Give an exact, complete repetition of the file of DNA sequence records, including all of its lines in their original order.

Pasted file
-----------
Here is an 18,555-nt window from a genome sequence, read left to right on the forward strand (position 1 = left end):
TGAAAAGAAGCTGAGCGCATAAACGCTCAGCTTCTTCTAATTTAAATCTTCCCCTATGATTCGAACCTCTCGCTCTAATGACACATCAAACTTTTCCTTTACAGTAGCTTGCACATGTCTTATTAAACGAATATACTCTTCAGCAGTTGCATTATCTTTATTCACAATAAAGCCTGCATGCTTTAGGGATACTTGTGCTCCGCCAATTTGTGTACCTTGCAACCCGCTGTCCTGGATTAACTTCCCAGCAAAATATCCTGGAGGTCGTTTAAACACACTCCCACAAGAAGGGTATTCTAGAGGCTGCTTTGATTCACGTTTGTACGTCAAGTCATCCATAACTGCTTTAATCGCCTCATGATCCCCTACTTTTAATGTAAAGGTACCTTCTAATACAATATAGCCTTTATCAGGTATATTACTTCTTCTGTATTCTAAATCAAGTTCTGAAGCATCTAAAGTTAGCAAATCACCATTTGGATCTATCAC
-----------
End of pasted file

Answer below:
Here is an 18,555-nt window from a genome sequence, read left to right on the forward strand (position 1 = left end):
TGAAAAGAAGCTGAGCGCATAAACGCTCAGCTTCTTCTAATTTAAATCTTCCCCTATGATTCGAACCTCTCGCTCTAATGACACATCAAACTTTTCCTTTACAGTAGCTTGCACATGTCTTATTAAACGAATATACTCTTCAGCAGTTGCATTATCTTTATTCACAATAAAGCCTGCATGCTTTAGGGATACTTGTGCTCCGCCAATTTGTGTACCTTGCAACCCGCTGTCCTGGATTAACTTCCCAGCAAAATATCCTGGAGGTCGTTTAAACACACTCCCACAAGAAGGGTATTCTAGAGGCTGCTTTGATTCACGTTTGTACGTCAAGTCATCCATAACTGCTTTAATCGCCTCATGATCCCCTACTTTTAATGTAAAGGTACCTTCTAATACAATATAGCCTTTATCAGGTATATTACTTCTTCTGTATTCTAAATCAAGTTCTGAAGCATCTAAAGTTAGCAAATCACCATTTGGATCTATCAC